Skip to main content

Review: HubPages vs InfoBarrel, Bubblews, Writedge, Daily Two Cents, and Persona Paper

Ron is a retired engineer and manager for IBM and other high-tech companies. He writes extensively and in depth about modern technology.


With the recent demise of a number of writing websites, such as Squidoo, Yahoo Voices, Helium, and a multitude of others, there’s one mantra online writers are constantly having drummed into their heads: diversify! Don’t put all your eggs in one basket!

So, to supplement my contributions here at HubPages, I’ve been diligently searching for other writing sites where I can place articles I don’t consider suitable for this one. They all have their own pluses and minuses as avenues for diversification, and I thought it might be helpful to share what I’ve found.

The Sites I'll Be Addressing

I currently write for HubPages, Bubblews, Writedge, Daily Two Cents, and Persona Paper, and will share what I've discovered through those experiences. I have not written for InfoBarrel, but have spent quite a bit of time trying to determine if that site might be a suitable home for some of my work. I'll briefly share my conclusions.

Although I have never used Wizzley, or Seekyt, I've included some of the information I uncovered about them in a couple of table listings. However, I won't be directly addressing the merits of those sites.

NOTE: As of January 2020, of the sites mentioned here, only HubPages and Wizzley remain in operation as revenue sharing sites. See updates at the end of the article.

Performance Comparison

Let’s start with some basic stats about each site’s online presence. Unless otherwise indicated, these stats are estimates from the website, and were recorded in mid-March, 2015. In my judgment, the HypeStat numbers are not precise, but they can be used as a rough indicator of the relative performance of each site in relation to the others. The number of users or members is as reported by the site.

March 2015

SiteUnique visitors per dayEst. Ad Earnings per day US$Worldwide Site RankingGoogle Page Rank# of pages on the site# of registered users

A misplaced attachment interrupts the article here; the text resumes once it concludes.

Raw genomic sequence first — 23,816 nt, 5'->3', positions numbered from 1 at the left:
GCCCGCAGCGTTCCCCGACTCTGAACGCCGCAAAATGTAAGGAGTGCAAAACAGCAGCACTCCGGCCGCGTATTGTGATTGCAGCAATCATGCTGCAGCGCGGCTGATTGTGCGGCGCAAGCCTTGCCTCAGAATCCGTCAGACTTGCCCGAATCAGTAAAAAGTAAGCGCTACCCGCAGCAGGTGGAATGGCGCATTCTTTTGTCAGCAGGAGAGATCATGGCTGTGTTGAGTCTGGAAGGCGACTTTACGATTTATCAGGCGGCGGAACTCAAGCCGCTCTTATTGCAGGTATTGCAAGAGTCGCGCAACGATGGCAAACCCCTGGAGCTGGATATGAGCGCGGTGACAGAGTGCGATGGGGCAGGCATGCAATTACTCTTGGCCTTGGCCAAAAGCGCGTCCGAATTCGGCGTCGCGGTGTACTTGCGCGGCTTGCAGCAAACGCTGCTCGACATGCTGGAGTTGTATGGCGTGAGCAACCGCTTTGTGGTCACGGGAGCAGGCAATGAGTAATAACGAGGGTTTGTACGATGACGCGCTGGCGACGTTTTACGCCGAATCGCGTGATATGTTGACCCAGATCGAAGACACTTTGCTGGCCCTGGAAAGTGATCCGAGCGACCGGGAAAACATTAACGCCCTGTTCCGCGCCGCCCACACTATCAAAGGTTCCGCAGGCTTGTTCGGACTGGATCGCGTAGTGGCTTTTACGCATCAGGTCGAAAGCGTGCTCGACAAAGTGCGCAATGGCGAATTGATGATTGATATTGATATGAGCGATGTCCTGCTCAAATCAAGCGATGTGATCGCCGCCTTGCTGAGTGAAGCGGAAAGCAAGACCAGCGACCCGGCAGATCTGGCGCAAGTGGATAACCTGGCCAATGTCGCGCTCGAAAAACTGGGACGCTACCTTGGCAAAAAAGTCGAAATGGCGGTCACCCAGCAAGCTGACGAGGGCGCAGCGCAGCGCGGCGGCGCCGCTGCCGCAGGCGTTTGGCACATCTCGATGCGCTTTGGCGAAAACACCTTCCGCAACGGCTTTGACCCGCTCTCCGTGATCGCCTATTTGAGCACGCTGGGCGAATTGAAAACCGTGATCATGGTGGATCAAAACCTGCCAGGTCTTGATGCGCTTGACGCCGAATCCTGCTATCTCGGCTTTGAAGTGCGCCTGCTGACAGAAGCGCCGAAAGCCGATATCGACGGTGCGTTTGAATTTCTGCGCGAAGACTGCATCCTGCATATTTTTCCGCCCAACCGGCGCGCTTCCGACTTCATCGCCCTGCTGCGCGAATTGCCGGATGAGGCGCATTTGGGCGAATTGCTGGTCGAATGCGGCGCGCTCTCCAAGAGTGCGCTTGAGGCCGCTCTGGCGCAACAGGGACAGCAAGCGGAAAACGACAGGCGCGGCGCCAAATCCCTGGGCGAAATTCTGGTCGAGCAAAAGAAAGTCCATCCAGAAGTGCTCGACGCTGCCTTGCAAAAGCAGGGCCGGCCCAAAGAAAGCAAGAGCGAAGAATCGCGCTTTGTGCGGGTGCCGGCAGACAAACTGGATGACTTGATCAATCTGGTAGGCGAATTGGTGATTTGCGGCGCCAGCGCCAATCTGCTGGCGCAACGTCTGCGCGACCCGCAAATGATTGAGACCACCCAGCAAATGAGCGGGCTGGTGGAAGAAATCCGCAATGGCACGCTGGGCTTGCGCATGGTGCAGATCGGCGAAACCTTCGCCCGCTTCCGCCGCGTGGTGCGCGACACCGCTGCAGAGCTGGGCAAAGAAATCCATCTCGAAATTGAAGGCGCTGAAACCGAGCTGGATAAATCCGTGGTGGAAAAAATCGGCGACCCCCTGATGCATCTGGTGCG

Daily Two Cents





















Persona Paper








  • HubPages claims 905,267 published hubs as of 3/13/15. But apparently only about 480,000 of these are featured, meaning that they carry ads and are visible to search engines.
  • 88,000 was the number of users claimed by InfoBarrel as of 2/14/12.
  • Seekyt filings at when the site was being sold indicate a 3-month average of 1497 unique visitors per day, November 2014 through January 2015. The daily revenue during that period averaged $43.38. These numbers differ significantly from the HypeStat estimates. However, the HypeStat numbers are shown in the table for consistency with the other site listings.
  • The number of Bubblews users was estimated based on the profile URLs of the latest members of the site. Those URLs appear to be assigned sequentially, so the URLs of the newest members reveal the total number who signed up since the site began. Since Bubblews shut down in November of 2015, this information is of historical interest only.

Comments on Site Performance

  • The ad revenues for most of the sites (all except HubPages, InfoBarrel, and Bubblews) amount to less than the average daily wage of a worker in the U. S. In fact, many workers earn more per hour than some of these sites earn in an entire day. And, of course, each site's income must be shared among the users who post to that site.